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Is my flashlight app spying on me?
October 22, 2014
4:50 pm
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MrsGeek
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Forum Posts: 2823
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July 2, 2010
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Q: Dear Chris and Jim,.
Is there any credibility to this message?
Once you showed me how to use this app, I use it all the time!
Carol
Published on Oct 1, 2014
Flashlight Apps on your smartphone could expose your personal information to cyber criminals.  Any personal information, photos and even your location via GPS.  This could cause big problems for you and your children that have smartphones with the flashlight app installed.  Take a look.
 
The guy in the video is a fear-mongerer! I hate that! Yes, there are a few apps to be concerned about, but it is NOT the equivalent of the Ebola outbreak! Geeeeez Even according to the fear-mongerer himself, the problem only exists with Flashlight Apps that you downloaded (not that came with the phone) and on the Android platform … so what app do they show in the image? The pre-installed Apple iPhone flashlight! Total misinformation, total fear-mongering!
 
Every App in Apple’s App store and also in Google’s Play store (just a little less stringent) are researched by Apple/Google and deemed OK. If a bad app slips thru, it gets removed as soon as they learn about it. On the Android side of the fence, you can also download apps direct from websites without going thru the Google Play Store … that is where you really need to be careful. 
 
It is a good idea to check the permissions of your apps. So, if you have a flashlight app that you’re unsure about, take a look at its permissions.  For example, I have an old flashlight app called TeslaLED. I decided to check it out.  I go to 
Settings
Applications->Application Manager
Downloaded Apps
find the TeslaLED App and tap on it
Scroll down till I see the Permissions section
here are the permissions I found:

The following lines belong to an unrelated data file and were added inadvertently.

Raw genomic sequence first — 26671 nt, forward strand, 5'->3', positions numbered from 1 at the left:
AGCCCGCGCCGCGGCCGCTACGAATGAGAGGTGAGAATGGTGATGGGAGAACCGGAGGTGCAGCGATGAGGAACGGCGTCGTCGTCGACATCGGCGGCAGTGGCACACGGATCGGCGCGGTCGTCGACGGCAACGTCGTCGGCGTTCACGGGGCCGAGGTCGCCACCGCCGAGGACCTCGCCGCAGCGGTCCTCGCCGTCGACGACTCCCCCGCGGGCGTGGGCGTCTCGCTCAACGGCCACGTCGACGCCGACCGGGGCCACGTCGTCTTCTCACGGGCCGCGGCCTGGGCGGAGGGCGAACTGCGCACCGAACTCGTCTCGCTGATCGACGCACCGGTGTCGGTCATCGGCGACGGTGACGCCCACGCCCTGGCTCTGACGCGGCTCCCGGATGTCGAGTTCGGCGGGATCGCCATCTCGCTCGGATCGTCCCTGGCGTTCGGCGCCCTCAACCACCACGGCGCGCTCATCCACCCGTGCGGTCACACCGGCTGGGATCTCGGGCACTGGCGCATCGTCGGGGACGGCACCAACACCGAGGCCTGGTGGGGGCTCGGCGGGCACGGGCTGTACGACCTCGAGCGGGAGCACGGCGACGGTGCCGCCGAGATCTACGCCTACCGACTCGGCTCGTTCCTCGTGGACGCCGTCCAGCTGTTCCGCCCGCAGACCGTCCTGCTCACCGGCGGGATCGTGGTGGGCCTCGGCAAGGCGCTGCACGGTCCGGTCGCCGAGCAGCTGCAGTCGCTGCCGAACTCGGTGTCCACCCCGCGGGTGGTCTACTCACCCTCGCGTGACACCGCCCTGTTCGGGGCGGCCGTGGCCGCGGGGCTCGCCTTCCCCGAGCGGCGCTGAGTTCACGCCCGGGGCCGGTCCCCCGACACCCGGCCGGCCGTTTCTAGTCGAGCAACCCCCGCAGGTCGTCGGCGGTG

1. Take pictures and videos
  2. draw over other apps
  3. control flashlight
  4. prevent phone from sleeping

3 and 4 are obvious and fine. I’m not exactly sure why it needs to be able to take pictures, but I guess that the flash is considered part of the camera because every flashlight app I’ve looked at requires that permission. Draw over other apps is also confusing to me so I tapped on it and got this explanation … “Allows the app to draw on top of other applications or parts of the user interface.  They may interfere with your use of the interface in any application, or change what you think you are seeing in other applications.” Clear as mud!   But it sounds like a pop-up capability – nothing dangerous. 

IF a flashlight asked for permissions to access your cellular data or wifi or your contact list, I would be suspicious and wouldn’t download that one. Flashlights aren’t the only apps that could be culprits. It really takes some time and thought to review these permissions and think about whether they are really needed. If you don’t want to spend all your time buried in details, you have to trust the Play Store and the App store in most cases.  

I’ve downloaded dozens, probably hundreds of apps over the several years I’ve had my devices. I am not at all diligent in studying the permissions. I’ve never had a problem. I always download from the store provided. The only time I’ve even been cautious was when my granddaughter asked me to download a game. Then I looked at the permissions. I don’t want a game that needs access to my contact list. Some of those are perfectly legitimate for multi-player games – I just don’t want them.

Probably tmi (too much information) for what you were asking :-) But that’s my take. If I

  1. download apps only from the official store
  2. read the reviews and notice the numbers of downloads
  3. notice the author name and make sure it makes sense. e.g. if the app is called Google Maps, the author better be Google! There is usually a website listed as well, if in doubt – go take a look.

If I do that, especially if I had a recommendation for a particular app, I’m confident.  If you want to know more, I found this good Article: What to look for in Android Permissions

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